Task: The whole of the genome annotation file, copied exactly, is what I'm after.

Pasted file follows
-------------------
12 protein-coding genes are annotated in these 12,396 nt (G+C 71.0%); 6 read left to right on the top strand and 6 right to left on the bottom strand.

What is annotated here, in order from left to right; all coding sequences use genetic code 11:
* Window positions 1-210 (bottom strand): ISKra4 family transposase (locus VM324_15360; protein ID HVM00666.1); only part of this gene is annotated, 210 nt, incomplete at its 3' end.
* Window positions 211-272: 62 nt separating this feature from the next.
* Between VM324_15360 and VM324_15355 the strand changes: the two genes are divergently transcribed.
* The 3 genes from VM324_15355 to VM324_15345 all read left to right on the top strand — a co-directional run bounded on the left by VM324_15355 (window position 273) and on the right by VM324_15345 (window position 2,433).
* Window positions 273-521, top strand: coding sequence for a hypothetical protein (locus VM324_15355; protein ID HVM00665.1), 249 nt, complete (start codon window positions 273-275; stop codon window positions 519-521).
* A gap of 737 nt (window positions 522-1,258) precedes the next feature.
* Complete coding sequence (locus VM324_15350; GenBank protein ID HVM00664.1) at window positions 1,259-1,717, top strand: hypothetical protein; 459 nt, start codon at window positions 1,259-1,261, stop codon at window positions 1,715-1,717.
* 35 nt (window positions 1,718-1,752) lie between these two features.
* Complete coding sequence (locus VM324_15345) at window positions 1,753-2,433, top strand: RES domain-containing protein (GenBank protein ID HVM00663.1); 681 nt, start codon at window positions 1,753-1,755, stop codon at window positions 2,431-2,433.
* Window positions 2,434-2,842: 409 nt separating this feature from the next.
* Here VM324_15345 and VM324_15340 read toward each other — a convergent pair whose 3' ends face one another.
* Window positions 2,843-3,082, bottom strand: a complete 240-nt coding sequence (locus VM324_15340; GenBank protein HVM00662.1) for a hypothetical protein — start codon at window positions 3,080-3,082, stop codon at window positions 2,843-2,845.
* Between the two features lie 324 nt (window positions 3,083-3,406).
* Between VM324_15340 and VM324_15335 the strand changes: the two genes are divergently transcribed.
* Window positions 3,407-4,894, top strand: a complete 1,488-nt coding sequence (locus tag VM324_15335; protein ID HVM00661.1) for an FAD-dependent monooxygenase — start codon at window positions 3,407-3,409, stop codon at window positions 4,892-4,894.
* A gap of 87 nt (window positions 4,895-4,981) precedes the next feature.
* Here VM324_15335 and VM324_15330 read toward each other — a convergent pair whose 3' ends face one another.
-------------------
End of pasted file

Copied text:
12 protein-coding genes are annotated in these 12,396 nt (G+C 71.0%); 6 read left to right on the top strand and 6 right to left on the bottom strand.

What is annotated here, in order from left to right; all coding sequences use genetic code 11:
* Window positions 1-210 (bottom strand): ISKra4 family transposase (locus VM324_15360; protein ID HVM00666.1); only part of this gene is annotated, 210 nt, incomplete at its 3' end.
* Window positions 211-272: 62 nt separating this feature from the next.
* Between VM324_15360 and VM324_15355 the strand changes: the two genes are divergently transcribed.
* The 3 genes from VM324_15355 to VM324_15345 all read left to right on the top strand — a co-directional run bounded on the left by VM324_15355 (window position 273) and on the right by VM324_15345 (window position 2,433).
* Window positions 273-521, top strand: coding sequence for a hypothetical protein (locus VM324_15355; protein ID HVM00665.1), 249 nt, complete (start codon window positions 273-275; stop codon window positions 519-521).
* A gap of 737 nt (window positions 522-1,258) precedes the next feature.
* Complete coding sequence (locus VM324_15350; GenBank protein ID HVM00664.1) at window positions 1,259-1,717, top strand: hypothetical protein; 459 nt, start codon at window positions 1,259-1,261, stop codon at window positions 1,715-1,717.
* 35 nt (window positions 1,718-1,752) lie between these two features.
* Complete coding sequence (locus VM324_15345) at window positions 1,753-2,433, top strand: RES domain-containing protein (GenBank protein ID HVM00663.1); 681 nt, start codon at window positions 1,753-1,755, stop codon at window positions 2,431-2,433.
* Window positions 2,434-2,842: 409 nt separating this feature from the next.
* Here VM324_15345 and VM324_15340 read toward each other — a convergent pair whose 3' ends face one another.
* Window positions 2,843-3,082, bottom strand: a complete 240-nt coding sequence (locus VM324_15340; GenBank protein HVM00662.1) for a hypothetical protein — start codon at window positions 3,080-3,082, stop codon at window positions 2,843-2,845.
* Between the two features lie 324 nt (window positions 3,083-3,406).
* Between VM324_15340 and VM324_15335 the strand changes: the two genes are divergently transcribed.
* Window positions 3,407-4,894, top strand: a complete 1,488-nt coding sequence (locus tag VM324_15335; protein ID HVM00661.1) for an FAD-dependent monooxygenase — start codon at window positions 3,407-3,409, stop codon at window positions 4,892-4,894.
* A gap of 87 nt (window positions 4,895-4,981) precedes the next feature.
* Here VM324_15335 and VM324_15330 read toward each other — a convergent pair whose 3' ends face one another.